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Strongyloides stercoralis in the Immunocompromised Population.
Clin Microbiol Rev. 2004 Jan; 17(1):208-17.CM

Abstract

Strongyloides stercoralis is an intestinal nematode of humans that infects tens of millions of people worldwide. S. stercoralis is unique among intestinal nematodes in its ability to complete its life cycle within the host through an asexual autoinfective cycle, allowing the infection to persist in the host indefinitely. Under some conditions associated with immunocompromise, this autoinfective cycle can become amplified into a potentially fatal hyperinfection syndrome, characterized by increased numbers of infective filariform larvae in stool and sputum and clinical manifestations of the increased parasite burden and migration, such as gastrointestinal bleeding and respiratory distress. S. stercoralis hyperinfection is often accompanied by sepsis or meningitis with enteric organisms. Glucocorticoid treatment and human T-lymphotropic virus type 1 infection are the two conditions most specifically associated with triggering hyperinfection, but cases have been reported in association with hematologic malignancy, malnutrition, and AIDS. Anthelmintic agents such as ivermectin have been used successfully in treating the hyperinfection syndrome as well as for primary and secondary prevention of hyperinfection in patients whose exposure history and underlying condition put them at increased risk.

Authors+Show Affiliations

Helminth Immunology Section, Laboratory of Parasitic Diseases, National Institute of Allergy and Infectious Diseases, National Institutes of Health, Bethesda, Maryland 20892, USA.No affiliation info available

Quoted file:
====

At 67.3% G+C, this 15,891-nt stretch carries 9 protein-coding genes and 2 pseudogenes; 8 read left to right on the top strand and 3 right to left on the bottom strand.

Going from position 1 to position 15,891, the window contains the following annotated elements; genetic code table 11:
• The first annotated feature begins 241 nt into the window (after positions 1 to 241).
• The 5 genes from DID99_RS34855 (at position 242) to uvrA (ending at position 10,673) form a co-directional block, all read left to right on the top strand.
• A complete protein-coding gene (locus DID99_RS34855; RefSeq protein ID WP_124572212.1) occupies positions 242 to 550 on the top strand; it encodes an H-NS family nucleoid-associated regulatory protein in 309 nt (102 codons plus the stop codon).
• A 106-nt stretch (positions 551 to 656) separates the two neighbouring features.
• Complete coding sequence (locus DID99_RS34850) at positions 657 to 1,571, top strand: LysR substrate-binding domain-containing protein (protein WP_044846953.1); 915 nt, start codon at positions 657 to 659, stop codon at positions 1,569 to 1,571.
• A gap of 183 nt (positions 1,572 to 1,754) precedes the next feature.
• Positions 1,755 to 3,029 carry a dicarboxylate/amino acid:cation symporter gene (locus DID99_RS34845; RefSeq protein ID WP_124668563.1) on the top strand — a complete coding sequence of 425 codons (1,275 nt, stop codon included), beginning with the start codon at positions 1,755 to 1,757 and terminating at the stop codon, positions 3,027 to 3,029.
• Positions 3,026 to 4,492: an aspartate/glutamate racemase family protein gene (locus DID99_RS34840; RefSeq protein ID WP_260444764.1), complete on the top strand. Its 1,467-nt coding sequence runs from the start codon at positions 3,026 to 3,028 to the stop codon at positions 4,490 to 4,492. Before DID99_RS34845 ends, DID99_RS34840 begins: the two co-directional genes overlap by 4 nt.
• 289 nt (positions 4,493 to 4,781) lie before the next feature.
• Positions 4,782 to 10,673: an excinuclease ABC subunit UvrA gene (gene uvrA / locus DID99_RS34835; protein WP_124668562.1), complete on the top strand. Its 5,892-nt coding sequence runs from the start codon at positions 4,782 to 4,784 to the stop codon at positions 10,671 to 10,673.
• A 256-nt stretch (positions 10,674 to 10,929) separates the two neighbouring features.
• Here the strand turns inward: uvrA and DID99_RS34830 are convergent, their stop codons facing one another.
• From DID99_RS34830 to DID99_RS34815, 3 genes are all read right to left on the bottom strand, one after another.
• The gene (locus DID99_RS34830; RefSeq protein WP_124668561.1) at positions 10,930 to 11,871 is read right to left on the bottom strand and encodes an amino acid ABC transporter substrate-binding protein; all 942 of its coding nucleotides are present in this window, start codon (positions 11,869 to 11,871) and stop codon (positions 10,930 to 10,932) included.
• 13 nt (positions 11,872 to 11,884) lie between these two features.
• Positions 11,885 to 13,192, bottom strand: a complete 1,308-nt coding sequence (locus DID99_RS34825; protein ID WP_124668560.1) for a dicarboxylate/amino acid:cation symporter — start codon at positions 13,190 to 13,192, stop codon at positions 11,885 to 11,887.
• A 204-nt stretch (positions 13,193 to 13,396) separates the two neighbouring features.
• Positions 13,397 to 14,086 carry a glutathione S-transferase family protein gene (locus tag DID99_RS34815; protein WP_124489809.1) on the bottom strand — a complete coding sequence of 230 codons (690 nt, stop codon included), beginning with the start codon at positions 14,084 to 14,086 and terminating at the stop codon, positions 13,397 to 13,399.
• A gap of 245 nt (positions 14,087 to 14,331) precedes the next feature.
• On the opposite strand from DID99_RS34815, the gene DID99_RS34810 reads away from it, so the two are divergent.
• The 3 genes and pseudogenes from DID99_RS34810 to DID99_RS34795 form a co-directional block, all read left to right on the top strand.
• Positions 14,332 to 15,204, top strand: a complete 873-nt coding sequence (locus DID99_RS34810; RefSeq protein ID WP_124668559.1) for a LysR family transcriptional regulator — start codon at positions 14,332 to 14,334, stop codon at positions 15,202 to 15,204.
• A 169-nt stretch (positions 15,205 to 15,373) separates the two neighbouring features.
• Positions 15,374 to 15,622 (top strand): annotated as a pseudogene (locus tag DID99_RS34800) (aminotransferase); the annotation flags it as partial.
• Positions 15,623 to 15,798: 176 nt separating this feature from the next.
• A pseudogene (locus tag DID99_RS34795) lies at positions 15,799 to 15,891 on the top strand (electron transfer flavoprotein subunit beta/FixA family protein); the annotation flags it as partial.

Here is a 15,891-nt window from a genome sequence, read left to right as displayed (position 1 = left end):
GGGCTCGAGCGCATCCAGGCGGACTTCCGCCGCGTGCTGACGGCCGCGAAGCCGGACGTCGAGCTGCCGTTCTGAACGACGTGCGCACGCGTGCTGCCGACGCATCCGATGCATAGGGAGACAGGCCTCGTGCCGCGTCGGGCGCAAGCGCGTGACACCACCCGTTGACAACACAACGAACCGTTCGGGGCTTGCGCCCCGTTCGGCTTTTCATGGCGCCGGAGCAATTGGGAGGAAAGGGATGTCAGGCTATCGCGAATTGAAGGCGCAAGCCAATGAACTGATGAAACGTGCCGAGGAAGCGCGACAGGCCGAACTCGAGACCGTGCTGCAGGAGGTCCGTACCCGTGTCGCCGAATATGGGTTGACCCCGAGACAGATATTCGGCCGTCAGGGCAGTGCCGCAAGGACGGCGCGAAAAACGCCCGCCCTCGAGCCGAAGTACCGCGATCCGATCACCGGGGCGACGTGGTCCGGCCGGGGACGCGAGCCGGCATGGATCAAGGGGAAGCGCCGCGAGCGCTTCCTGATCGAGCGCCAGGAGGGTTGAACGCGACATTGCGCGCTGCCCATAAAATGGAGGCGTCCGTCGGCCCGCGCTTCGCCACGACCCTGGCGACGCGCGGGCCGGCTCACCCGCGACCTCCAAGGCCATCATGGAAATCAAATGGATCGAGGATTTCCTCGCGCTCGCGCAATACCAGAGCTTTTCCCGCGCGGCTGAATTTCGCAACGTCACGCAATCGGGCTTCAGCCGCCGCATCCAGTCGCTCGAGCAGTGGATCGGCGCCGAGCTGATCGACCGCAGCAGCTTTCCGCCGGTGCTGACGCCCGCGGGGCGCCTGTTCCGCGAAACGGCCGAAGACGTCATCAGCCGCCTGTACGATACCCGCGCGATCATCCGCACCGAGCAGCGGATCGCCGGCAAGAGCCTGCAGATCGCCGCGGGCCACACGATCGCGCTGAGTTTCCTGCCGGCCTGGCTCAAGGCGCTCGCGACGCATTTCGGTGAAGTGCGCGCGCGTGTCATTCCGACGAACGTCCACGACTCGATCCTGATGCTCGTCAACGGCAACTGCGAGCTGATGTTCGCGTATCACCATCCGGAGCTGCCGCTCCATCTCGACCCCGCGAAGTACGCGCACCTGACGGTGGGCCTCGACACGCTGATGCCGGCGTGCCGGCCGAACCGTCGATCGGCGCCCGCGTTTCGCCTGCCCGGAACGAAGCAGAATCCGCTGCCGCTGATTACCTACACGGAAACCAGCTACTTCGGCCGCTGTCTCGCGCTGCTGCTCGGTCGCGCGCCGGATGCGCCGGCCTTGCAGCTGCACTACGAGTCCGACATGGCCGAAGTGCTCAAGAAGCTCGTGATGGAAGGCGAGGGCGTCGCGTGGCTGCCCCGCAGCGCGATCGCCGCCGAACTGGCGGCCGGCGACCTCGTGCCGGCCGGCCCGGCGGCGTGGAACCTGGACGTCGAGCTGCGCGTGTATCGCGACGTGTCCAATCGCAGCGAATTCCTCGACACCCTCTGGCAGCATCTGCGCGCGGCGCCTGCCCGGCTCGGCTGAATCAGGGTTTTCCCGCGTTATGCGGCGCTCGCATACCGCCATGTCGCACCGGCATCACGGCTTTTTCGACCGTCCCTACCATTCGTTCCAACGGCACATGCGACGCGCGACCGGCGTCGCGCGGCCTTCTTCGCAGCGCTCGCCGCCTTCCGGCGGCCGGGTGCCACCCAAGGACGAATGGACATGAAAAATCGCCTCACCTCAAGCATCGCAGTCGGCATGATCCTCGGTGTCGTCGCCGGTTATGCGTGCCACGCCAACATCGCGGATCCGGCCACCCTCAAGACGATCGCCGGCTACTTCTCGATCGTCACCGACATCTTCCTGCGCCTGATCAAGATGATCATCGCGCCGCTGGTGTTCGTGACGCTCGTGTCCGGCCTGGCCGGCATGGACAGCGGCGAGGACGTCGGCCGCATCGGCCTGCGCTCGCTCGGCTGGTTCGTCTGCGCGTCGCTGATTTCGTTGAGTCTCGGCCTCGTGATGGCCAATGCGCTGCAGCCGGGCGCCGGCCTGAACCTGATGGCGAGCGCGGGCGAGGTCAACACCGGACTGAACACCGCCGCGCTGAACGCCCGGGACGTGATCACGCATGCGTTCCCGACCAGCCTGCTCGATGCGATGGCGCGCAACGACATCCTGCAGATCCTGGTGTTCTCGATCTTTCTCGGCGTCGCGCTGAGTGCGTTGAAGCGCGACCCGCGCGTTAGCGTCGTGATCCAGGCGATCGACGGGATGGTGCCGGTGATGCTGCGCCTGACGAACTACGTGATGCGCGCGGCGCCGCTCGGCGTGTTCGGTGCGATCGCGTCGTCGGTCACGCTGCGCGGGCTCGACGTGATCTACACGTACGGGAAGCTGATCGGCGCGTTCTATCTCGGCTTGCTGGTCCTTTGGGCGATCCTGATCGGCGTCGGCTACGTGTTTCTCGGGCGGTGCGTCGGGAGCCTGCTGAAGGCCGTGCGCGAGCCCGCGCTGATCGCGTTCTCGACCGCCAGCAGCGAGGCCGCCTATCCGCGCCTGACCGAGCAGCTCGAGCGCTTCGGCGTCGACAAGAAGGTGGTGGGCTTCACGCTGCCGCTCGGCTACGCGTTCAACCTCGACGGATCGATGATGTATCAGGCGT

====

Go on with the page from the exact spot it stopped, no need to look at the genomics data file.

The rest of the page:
Pub Type(s)

Journal Article
Review

Language

eng

PubMed ID

14726461

Citation

Keiser, Paul B., and Thomas B. Nutman. "Strongyloides Stercoralis in the Immunocompromised Population." Clinical Microbiology Reviews, vol. 17, no. 1, 2004, pp. 208-17.
Keiser PB, Nutman TB. Strongyloides stercoralis in the Immunocompromised Population. Clin Microbiol Rev. 2004;17(1):208-17.
Keiser, P. B., & Nutman, T. B. (2004). Strongyloides stercoralis in the Immunocompromised Population. Clinical Microbiology Reviews, 17(1), 208-17.
Keiser PB, Nutman TB. Strongyloides Stercoralis in the Immunocompromised Population. Clin Microbiol Rev. 2004;17(1):208-17. PubMed PMID: 14726461.
* Article titles in AMA citation format should be in sentence-case
TY - JOUR T1 - Strongyloides stercoralis in the Immunocompromised Population. AU - Keiser,Paul B, AU - Nutman,Thomas B, PY - 2004/1/17/pubmed PY - 2004/3/30/medline PY - 2004/1/17/entrez SP - 208 EP - 17 JF - Clinical microbiology reviews JO - Clin. Microbiol. Rev. VL - 17 IS - 1 N2 - Strongyloides stercoralis is an intestinal nematode of humans that infects tens of millions of people worldwide. S. stercoralis is unique among intestinal nematodes in its ability to complete its life cycle within the host through an asexual autoinfective cycle, allowing the infection to persist in the host indefinitely. Under some conditions associated with immunocompromise, this autoinfective cycle can become amplified into a potentially fatal hyperinfection syndrome, characterized by increased numbers of infective filariform larvae in stool and sputum and clinical manifestations of the increased parasite burden and migration, such as gastrointestinal bleeding and respiratory distress. S. stercoralis hyperinfection is often accompanied by sepsis or meningitis with enteric organisms. Glucocorticoid treatment and human T-lymphotropic virus type 1 infection are the two conditions most specifically associated with triggering hyperinfection, but cases have been reported in association with hematologic malignancy, malnutrition, and AIDS. Anthelmintic agents such as ivermectin have been used successfully in treating the hyperinfection syndrome as well as for primary and secondary prevention of hyperinfection in patients whose exposure history and underlying condition put them at increased risk. SN - 0893-8512 UR - https://www.unboundmedicine.com/medline/citation/14726461/full_citation L2 - http://cmr.asm.org/cgi/pmidlookup?view=long&pmid=14726461 DB - PRIME DP - Unbound Medicine ER -